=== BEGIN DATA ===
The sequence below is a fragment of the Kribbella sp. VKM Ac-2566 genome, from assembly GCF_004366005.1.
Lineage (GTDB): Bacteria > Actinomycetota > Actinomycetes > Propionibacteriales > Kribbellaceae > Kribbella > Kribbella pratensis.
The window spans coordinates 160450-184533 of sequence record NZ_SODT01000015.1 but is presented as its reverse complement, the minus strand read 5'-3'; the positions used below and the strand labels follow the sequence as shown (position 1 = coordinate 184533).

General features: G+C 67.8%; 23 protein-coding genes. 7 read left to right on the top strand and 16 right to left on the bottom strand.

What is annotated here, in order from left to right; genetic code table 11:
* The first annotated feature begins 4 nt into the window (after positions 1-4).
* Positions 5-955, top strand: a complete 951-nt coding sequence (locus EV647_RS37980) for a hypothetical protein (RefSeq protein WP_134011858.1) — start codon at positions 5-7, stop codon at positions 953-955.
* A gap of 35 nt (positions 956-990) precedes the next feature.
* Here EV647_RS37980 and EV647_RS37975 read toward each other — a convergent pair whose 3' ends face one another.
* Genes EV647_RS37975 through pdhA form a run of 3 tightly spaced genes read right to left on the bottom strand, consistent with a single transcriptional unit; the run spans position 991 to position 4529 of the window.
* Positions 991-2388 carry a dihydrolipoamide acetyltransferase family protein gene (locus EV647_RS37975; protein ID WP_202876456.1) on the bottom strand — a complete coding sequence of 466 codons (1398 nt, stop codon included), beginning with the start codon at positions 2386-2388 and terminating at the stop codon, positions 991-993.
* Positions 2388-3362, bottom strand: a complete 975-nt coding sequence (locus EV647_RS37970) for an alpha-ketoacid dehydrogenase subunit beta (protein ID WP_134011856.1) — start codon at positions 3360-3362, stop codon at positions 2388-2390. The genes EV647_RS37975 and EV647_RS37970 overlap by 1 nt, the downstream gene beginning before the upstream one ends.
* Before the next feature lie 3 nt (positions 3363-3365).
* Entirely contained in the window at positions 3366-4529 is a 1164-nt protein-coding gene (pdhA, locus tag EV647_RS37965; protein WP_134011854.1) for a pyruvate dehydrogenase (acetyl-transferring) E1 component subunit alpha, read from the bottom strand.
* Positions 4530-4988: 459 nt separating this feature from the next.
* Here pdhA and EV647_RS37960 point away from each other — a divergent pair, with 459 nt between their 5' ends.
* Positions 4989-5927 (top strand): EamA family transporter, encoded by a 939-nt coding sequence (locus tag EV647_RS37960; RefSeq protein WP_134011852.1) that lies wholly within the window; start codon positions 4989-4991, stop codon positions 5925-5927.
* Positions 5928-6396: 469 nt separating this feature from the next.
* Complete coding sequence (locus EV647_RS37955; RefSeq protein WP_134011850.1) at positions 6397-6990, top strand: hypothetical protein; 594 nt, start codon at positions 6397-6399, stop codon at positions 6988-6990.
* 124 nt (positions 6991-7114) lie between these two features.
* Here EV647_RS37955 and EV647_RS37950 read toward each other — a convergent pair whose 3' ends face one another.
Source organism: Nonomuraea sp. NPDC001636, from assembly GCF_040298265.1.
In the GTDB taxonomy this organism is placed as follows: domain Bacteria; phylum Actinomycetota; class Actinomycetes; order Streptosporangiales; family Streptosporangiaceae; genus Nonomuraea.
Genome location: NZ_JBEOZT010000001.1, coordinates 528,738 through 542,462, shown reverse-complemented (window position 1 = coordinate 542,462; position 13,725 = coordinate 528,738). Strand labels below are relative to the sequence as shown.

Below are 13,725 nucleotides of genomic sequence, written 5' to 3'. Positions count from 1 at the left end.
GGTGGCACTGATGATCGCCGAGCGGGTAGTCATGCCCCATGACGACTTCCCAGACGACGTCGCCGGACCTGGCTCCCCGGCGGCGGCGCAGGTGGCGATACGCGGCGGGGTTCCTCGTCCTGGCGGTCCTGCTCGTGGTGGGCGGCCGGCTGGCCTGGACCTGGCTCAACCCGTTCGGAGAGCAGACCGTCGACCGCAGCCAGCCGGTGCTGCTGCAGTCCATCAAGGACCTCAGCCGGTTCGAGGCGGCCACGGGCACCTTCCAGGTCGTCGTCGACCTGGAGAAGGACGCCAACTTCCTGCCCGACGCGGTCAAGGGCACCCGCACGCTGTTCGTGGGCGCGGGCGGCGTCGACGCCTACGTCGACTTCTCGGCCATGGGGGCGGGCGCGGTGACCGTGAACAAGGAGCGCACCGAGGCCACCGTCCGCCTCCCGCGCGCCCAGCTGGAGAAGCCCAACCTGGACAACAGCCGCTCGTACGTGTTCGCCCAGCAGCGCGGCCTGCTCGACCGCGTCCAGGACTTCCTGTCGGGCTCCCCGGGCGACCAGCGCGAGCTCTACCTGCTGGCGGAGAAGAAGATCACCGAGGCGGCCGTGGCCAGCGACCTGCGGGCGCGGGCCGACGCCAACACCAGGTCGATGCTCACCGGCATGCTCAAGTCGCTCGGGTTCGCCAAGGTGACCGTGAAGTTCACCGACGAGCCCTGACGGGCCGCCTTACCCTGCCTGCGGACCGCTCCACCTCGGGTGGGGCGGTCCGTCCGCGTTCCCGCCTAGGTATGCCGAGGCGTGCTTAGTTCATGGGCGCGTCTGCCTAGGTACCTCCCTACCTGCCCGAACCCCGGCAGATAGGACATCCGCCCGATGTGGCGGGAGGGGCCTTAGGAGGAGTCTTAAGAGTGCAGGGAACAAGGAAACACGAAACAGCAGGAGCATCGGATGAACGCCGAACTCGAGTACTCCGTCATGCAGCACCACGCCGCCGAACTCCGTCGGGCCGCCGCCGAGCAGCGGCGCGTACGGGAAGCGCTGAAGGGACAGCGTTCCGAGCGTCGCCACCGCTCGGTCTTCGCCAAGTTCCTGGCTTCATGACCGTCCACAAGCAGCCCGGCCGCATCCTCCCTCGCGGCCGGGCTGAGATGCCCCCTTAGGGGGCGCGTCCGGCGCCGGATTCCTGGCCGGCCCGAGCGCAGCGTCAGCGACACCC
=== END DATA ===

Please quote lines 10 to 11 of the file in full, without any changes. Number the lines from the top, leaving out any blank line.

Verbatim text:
* Genes EV647_RS37975 through pdhA form a run of 3 tightly spaced genes read right to left on the bottom strand, consistent with a single transcriptional unit; the run spans position 991 to position 4529 of the window.
* Positions 991-2388 carry a dihydrolipoamide acetyltransferase family protein gene (locus EV647_RS37975; protein ID WP_202876456.1) on the bottom strand — a complete coding sequence of 466 codons (1398 nt, stop codon included), beginning with the start codon at positions 2386-2388 and terminating at the stop codon, positions 991-993.